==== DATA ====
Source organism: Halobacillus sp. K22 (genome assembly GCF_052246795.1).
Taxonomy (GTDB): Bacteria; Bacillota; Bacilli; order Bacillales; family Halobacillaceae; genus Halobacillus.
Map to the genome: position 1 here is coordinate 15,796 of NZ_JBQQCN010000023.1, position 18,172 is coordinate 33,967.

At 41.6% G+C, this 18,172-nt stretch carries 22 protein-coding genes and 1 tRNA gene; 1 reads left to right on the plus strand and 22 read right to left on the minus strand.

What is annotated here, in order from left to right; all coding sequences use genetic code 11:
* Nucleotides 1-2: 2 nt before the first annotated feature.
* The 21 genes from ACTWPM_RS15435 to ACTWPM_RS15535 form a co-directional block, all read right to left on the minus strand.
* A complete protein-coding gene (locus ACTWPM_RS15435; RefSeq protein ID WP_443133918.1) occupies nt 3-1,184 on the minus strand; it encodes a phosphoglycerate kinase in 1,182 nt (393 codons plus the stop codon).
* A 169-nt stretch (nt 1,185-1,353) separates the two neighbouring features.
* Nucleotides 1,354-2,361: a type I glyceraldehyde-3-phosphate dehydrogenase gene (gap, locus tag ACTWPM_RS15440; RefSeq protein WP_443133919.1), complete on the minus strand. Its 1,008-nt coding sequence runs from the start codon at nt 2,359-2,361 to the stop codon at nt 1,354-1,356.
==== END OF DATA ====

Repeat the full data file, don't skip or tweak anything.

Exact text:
Source organism: Halobacillus sp. K22 (genome assembly GCF_052246795.1).
Taxonomy (GTDB): Bacteria; Bacillota; Bacilli; order Bacillales; family Halobacillaceae; genus Halobacillus.
Map to the genome: position 1 here is coordinate 15,796 of NZ_JBQQCN010000023.1, position 18,172 is coordinate 33,967.

At 41.6% G+C, this 18,172-nt stretch carries 22 protein-coding genes and 1 tRNA gene; 1 reads left to right on the plus strand and 22 read right to left on the minus strand.

What is annotated here, in order from left to right; all coding sequences use genetic code 11:
* Nucleotides 1-2: 2 nt before the first annotated feature.
* The 21 genes from ACTWPM_RS15435 to ACTWPM_RS15535 form a co-directional block, all read right to left on the minus strand.
* A complete protein-coding gene (locus ACTWPM_RS15435; RefSeq protein ID WP_443133918.1) occupies nt 3-1,184 on the minus strand; it encodes a phosphoglycerate kinase in 1,182 nt (393 codons plus the stop codon).
* A 169-nt stretch (nt 1,185-1,353) separates the two neighbouring features.
* Nucleotides 1,354-2,361: a type I glyceraldehyde-3-phosphate dehydrogenase gene (gap, locus tag ACTWPM_RS15440; RefSeq protein WP_443133919.1), complete on the minus strand. Its 1,008-nt coding sequence runs from the start codon at nt 2,359-2,361 to the stop codon at nt 1,354-1,356.